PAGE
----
|Directed by||Cecil B. DeMille|
|Produced by||Cecil B. DeMille|
|Written by||Waldemar Young
Bartlett Cormack (adaptation: historical material)
|Music by||Rudolph G. Kopp
Milan Roder (uncredited)
|Edited by||Anne Bauchens (uncredited)|
|Distributed by||Paramount Pictures|
|Running time||100 minutes|
Cleopatra is a 1934 epic film directed by Cecil B. DeMille and distributed by Paramount Pictures, which retells the story of Cleopatra VII of Egypt. It was written by Waldemar Young, Vincent Lawrence and Bartlett Cormack, and produced and directed by Cecil B. DeMille. Claudette Colbert stars as Cleopatra, Warren William as Julius Caesar, and Henry Wilcoxon as Marc Antony.
In 48 BC, Cleopatra vies with her brother Ptolemy for control of Egypt. Pothinos (Leonard Mudie) kidnaps her and Apollodorus (Irving Pichel) and strands them in the desert. When Pothinos informs Julius Caesar that the queen has fled the country, Caesar is ready to sign an agreement with Ptolemy when Apollodorus appears, bearing a gift carpet for the Roman. When Apollodorus unrolls it, Cleopatra emerges much to Pothinos' surprise- he tries to deny who she is. However Caesar sees through the deception and Cleopatra soon beguiles Caesar with the prospect of the riches of not only Egypt, but also India. Later, when they are seemingly alone, she spots a sandal peeking out from underneath a curtain and thrusts a spear into the hidden Pothinos, foiling his assassination attempt. Caesar makes Cleopatra the sole ruler of Egypt, and begins an affair with her.
Caesar eventually returns to Rome with Cleopatra to the cheers of the masses, but Roman unease is directed at Cleopatra. Cassius (Ian Maclaren), Casca (Edwin Maxwell), Brutus (Arthur Hohl) and other powerful Romans become disgruntled, rightly suspecting that he intends to abolish the Roman Republic and make himself emperor, with Cleopatra as his empress (after divorcing Calpurnia, played by Gertrude Michael). Ignoring the forebodings of Calpurnia, Cleopatra, and a soothsayer (Harry Beresford) who warns him about the Ides of March, Caesar goes to announce his intentions to the Senate. Before he can do so, he is assassinated. Cleopatra is heartbroken at the news. At first, she wants to go to him, but Apollodorus tells her that Caesar did not love her, only her power and wealth, and that Egypt needs her. They return home.
Bitter rivals Marc Antony and Octavian (Ian Keith) are named co-rulers of Rome. Antony, disdainful of women, invites Cleopatra to meet with him in Tarsus, intending to bring her back to Rome as a captive. Enobarbus (C. Aubrey Smith), his close friend, warns Antony against meeting Cleopatra but he goes anyway. She entices him to her barge and throws a party with many exotic animals and beautiful dancers, however, and soon bewitches him. Together they sail back to Egypt.
King Herod (Joseph Schildkraut) who has secretly allied himself with Octavian, visits the lovers. He informs Cleopatra privately that Rome and Octavian can be appeased if Antony were to be poisoned. Herod also tells Antony the same thing. Antony laughs off his suggestion, but a reluctant Cleopatra, reminded of her duty to Egypt by Apollodorus, tests a poison on a condemned murderer (Edgar Dearing) to see how it works. Before Antony can drink the fatal wine, however, they receive news that Octavian has declared war.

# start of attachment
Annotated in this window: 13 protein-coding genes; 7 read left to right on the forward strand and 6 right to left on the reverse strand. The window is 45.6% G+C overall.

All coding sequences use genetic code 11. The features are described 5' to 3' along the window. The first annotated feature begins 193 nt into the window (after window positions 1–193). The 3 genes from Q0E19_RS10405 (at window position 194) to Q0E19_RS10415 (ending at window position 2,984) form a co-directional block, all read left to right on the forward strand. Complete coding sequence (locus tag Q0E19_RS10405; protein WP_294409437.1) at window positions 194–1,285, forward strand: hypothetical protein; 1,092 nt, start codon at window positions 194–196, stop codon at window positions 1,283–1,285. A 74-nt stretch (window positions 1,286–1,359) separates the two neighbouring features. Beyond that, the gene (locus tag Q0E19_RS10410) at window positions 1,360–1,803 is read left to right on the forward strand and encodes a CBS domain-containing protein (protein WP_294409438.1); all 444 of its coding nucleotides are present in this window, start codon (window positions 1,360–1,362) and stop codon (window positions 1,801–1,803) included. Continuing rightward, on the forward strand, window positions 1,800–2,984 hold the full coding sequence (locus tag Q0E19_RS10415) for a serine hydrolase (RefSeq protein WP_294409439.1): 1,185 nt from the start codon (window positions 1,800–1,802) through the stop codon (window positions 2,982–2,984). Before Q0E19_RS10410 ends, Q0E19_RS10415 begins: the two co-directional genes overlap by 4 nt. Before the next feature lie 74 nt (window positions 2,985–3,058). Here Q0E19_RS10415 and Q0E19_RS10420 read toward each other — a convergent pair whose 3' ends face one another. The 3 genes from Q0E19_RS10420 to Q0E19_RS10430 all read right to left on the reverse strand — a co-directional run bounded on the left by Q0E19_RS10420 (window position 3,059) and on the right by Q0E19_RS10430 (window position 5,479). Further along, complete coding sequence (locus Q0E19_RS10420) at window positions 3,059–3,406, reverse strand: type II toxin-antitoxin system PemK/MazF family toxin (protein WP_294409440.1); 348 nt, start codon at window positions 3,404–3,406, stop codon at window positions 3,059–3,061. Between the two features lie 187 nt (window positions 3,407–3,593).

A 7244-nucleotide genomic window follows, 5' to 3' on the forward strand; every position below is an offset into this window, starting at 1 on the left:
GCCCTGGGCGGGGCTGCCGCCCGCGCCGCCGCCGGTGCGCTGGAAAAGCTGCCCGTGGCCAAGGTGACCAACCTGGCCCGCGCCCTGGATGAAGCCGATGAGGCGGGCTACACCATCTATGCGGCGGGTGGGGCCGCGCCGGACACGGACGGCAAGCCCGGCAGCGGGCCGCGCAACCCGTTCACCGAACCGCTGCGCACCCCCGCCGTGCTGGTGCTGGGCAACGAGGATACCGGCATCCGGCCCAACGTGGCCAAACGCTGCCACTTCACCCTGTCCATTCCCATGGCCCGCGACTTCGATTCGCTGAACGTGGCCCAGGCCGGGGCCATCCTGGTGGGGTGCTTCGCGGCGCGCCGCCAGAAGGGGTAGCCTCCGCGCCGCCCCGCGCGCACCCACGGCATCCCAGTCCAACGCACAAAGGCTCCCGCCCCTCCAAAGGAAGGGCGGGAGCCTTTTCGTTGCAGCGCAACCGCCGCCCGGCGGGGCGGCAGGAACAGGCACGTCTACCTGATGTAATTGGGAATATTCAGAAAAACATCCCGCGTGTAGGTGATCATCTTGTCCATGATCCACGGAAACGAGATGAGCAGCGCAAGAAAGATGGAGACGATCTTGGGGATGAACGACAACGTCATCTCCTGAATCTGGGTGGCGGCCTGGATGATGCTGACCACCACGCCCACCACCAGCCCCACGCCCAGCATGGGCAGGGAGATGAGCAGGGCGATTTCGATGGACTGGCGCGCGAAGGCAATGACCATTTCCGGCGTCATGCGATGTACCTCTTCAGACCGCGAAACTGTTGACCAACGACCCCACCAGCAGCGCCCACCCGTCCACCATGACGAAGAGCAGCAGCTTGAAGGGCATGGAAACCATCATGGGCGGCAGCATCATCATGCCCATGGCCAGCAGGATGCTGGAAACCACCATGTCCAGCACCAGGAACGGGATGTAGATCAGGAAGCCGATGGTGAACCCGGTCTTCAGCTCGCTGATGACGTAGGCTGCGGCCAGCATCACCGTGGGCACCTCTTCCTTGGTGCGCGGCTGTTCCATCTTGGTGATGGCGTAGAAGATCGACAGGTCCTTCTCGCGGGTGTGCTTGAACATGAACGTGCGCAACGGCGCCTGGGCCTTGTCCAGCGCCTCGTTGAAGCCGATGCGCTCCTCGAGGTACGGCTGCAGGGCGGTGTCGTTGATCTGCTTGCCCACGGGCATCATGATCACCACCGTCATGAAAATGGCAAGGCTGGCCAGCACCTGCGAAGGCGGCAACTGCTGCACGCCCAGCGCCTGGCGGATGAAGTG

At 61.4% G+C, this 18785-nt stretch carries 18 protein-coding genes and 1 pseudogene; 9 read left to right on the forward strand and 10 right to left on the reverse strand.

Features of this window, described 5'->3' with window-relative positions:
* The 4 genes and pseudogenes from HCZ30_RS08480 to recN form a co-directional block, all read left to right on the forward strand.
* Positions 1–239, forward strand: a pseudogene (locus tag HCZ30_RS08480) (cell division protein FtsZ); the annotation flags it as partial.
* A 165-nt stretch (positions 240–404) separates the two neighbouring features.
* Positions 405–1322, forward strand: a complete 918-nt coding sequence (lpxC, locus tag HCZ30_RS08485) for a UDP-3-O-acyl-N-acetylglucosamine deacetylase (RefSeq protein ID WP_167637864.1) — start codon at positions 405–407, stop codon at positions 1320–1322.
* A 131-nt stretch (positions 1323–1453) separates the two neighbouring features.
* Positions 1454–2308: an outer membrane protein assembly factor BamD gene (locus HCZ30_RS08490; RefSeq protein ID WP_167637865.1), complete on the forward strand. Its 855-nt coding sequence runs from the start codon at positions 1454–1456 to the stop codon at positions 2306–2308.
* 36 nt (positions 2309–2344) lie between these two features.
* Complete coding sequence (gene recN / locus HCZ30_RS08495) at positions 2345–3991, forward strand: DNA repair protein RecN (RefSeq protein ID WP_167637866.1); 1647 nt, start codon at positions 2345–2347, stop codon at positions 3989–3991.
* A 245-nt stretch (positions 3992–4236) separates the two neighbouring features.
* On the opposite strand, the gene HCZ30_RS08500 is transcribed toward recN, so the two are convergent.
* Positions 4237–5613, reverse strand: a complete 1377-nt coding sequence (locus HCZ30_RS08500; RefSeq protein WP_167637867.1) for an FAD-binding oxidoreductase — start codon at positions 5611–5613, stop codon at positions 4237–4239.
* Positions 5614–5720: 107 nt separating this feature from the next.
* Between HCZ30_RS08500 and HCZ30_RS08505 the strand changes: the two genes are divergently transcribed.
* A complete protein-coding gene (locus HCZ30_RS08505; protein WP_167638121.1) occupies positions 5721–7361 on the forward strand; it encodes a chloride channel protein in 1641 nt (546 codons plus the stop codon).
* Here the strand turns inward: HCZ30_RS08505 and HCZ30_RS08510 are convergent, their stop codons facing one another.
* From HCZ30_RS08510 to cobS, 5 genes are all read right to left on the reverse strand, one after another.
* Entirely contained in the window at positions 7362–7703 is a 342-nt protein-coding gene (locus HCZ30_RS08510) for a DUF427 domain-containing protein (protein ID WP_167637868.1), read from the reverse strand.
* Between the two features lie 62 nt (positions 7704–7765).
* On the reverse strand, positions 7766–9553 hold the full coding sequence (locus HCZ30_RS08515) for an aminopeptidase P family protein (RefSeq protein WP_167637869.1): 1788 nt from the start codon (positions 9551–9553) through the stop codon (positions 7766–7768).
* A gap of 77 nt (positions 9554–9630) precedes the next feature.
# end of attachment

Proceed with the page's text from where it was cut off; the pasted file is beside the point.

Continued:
Antony sends orders to his generals and legions to gather, but Enobarbus informs him that they have all deserted out of loyalty to Rome. Enobarbus tells his comrade that he can wrest control of Rome away from Octavian by having Cleopatra killed, but Antony refuses to consider it. Enobarbus bades his friend and comrade Antony goodbye as he will not fight for an Egytian Queen against Rome.
Antony fights on with the Egyptian army, but is defeated. Octavian and his soldiers surround and besiege the palace of Antony and Cleopatra. Antony is mocked when he offers to fight them one by one. Without his knowledge, Cleopatra opens the gate and offers to cede Egypt in return for Antony's life in exile, but Octavian turns her down. Meanwhile, Antony believes that she has deserted him for his rival, and stabs himself. When Cleopatra returns, she is heartbroken to find him dying. They reconcile before he perishes. Then, with the gates breached, Cleopatra kills herself with a poisonous snake and is found sitting on her throne, dead.
In 1934, the Hays code had just taken effect, so DeMille got away with using more risque imagery than he would be able to in his later productions. He opens the film with an apparently naked, but strategically lit slave girl holding up an incense burner in each hand as the title appears on screen.
The film is also memorable for the sumptuous art deco look of its sets (by Hans Dreier) and costumes (by Travis Banton), the atmospheric music composed and conducted by Rudolph George Kopp, and for DeMille's legendary set piece of Cleopatra's seduction of Antony, which takes place on Cleopatra's barge.[original research?]
The film was one of Paramount's biggest hits of the year.
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